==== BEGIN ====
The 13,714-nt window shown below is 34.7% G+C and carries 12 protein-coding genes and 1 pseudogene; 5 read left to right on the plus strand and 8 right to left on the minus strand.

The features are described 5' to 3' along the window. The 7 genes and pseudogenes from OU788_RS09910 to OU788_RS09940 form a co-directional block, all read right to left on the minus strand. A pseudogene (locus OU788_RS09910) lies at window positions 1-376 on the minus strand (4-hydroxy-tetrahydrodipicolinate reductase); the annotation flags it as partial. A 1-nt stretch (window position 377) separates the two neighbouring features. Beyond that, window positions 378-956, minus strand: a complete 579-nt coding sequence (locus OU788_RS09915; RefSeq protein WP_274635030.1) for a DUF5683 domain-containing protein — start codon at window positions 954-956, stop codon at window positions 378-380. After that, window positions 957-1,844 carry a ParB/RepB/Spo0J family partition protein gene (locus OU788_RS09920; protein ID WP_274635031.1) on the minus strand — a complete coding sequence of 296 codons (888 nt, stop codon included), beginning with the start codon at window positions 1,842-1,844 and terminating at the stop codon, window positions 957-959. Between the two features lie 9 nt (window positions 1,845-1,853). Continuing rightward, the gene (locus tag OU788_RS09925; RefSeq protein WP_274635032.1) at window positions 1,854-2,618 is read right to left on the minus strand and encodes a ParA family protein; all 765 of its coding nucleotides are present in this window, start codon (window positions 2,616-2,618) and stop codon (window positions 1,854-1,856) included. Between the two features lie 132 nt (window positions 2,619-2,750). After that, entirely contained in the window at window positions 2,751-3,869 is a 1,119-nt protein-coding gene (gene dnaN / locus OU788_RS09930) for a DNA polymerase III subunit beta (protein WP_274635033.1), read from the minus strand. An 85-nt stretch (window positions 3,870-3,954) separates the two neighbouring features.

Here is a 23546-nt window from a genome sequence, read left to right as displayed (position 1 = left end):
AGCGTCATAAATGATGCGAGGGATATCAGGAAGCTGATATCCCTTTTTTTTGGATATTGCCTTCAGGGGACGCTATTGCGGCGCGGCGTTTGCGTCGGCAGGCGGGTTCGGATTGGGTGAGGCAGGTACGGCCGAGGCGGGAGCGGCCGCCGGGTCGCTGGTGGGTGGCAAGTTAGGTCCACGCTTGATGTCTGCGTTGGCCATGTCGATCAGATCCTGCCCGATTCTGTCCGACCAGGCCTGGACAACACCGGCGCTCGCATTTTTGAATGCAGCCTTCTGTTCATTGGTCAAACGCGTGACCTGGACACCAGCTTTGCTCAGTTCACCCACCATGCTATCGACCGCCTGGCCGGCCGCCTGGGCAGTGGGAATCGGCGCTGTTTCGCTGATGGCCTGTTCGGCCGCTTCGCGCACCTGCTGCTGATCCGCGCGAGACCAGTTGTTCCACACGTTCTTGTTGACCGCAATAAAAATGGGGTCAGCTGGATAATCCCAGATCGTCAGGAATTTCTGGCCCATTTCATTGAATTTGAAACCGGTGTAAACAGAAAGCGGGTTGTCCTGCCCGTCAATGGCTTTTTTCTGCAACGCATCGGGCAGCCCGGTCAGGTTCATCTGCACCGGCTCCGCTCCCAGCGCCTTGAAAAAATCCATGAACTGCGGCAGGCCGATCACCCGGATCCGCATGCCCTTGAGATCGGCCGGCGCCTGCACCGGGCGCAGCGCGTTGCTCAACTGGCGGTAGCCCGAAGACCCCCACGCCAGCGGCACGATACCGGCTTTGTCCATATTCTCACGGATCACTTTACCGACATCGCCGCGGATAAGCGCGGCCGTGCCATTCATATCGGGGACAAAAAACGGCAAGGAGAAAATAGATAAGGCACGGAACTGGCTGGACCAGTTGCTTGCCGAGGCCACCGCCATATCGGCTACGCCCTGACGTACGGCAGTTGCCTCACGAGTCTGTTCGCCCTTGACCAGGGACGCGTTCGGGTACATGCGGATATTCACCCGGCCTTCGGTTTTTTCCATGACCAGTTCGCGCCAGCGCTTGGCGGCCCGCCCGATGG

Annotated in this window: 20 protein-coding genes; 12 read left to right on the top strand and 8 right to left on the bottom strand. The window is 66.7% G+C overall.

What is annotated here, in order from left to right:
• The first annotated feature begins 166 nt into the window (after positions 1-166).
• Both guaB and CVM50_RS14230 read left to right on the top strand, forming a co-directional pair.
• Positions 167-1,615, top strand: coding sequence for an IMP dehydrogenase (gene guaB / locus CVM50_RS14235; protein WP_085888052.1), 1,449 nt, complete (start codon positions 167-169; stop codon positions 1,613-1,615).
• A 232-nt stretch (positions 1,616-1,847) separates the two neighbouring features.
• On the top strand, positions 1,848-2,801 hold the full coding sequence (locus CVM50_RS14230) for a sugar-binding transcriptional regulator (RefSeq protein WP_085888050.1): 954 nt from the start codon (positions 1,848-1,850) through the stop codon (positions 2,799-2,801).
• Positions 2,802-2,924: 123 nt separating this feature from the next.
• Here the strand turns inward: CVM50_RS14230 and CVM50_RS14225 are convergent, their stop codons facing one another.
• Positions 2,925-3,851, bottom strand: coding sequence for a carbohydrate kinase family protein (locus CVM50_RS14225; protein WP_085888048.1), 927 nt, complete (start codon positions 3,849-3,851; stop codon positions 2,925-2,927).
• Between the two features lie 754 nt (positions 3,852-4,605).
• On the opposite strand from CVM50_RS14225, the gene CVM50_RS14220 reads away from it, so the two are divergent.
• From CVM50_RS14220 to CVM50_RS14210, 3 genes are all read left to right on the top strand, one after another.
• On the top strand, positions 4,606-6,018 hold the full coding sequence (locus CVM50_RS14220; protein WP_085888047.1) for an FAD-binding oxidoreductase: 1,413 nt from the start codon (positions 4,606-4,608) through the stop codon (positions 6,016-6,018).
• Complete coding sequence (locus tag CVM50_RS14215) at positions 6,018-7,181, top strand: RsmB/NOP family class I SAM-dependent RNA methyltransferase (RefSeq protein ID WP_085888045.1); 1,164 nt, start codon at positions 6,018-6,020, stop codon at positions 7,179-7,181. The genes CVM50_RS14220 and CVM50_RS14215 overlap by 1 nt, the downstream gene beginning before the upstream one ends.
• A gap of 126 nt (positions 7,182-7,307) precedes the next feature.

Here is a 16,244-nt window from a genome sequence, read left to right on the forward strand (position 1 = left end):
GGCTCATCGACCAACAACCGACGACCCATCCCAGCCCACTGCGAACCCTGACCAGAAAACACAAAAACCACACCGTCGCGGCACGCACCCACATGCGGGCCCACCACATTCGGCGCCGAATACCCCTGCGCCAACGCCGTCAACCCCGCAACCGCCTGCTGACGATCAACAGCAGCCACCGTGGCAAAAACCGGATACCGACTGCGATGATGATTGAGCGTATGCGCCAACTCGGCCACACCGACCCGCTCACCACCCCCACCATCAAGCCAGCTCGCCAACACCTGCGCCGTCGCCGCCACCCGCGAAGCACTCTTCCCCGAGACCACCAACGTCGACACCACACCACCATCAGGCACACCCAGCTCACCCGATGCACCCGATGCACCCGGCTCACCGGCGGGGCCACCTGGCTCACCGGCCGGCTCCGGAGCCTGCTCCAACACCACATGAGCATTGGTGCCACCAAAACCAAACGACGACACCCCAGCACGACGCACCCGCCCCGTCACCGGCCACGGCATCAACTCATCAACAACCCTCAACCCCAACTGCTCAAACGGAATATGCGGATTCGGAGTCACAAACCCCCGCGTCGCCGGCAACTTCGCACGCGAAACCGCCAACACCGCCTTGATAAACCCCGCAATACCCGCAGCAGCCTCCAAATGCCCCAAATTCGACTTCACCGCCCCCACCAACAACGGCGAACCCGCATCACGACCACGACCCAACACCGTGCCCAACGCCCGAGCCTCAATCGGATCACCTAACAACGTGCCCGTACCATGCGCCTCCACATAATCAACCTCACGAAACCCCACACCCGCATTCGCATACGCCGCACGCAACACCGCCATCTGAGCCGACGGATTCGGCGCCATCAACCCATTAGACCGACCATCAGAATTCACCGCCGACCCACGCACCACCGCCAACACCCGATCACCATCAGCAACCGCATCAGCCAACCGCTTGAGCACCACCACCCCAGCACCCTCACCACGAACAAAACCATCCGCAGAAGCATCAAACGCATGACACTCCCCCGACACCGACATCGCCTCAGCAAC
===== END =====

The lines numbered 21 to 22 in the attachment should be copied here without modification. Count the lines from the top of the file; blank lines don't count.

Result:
Here is a 16,244-nt window from a genome sequence, read left to right on the forward strand (position 1 = left end):
GGCTCATCGACCAACAACCGACGACCCATCCCAGCCCACTGCGAACCCTGACCAGAAAACACAAAAACCACACCGTCGCGGCACGCACCCACATGCGGGCCCACCACATTCGGCGCCGAATACCCCTGCGCCAACGCCGTCAACCCCGCAACCGCCTGCTGACGATCAACAGCAGCCACCGTGGCAAAAACCGGATACCGACTGCGATGATGATTGAGCGTATGCGCCAACTCGGCCACACCGACCCGCTCACCACCCCCACCATCAAGCCAGCTCGCCAACACCTGCGCCGTCGCCGCCACCCGCGAAGCACTCTTCCCCGAGACCACCAACGTCGACACCACACCACCATCAGGCACACCCAGCTCACCCGATGCACCCGATGCACCCGGCTCACCGGCGGGGCCACCTGGCTCACCGGCCGGCTCCGGAGCCTGCTCCAACACCACATGAGCATTGGTGCCACCAAAACCAAACGACGACACCCCAGCACGACGCACCCGCCCCGTCACCGGCCACGGCATCAACTCATCAACAACCCTCAACCCCAACTGCTCAAACGGAATATGCGGATTCGGAGTCACAAACCCCCGCGTCGCCGGCAACTTCGCACGCGAAACCGCCAACACCGCCTTGATAAACCCCGCAATACCCGCAGCAGCCTCCAAATGCCCCAAATTCGACTTCACCGCCCCCACCAACAACGGCGAACCCGCATCACGACCACGACCCAACACCGTGCCCAACGCCCGAGCCTCAATCGGATCACCTAACAACGTGCCCGTACCATGCGCCTCCACATAATCAACCTCACGAAACCCCACACCCGCATTCGCATACGCCGCACGCAACACCGCCATCTGAGCCGACGGATTCGGCGCCATCAACCCATTAGACCGACCATCAGAATTCACCGCCGACCCACGCACCACCGCCAACACCCGATCACCATCAGCAACCGCATCAGCCAACCGCTTGAGCACCACCACCCCAGCACCCTCACCACGAACAAAACCATCCGCAGAAGCATCAAACGCATGACACTCCCCCGACACCGACATCGCCTCAGCAAC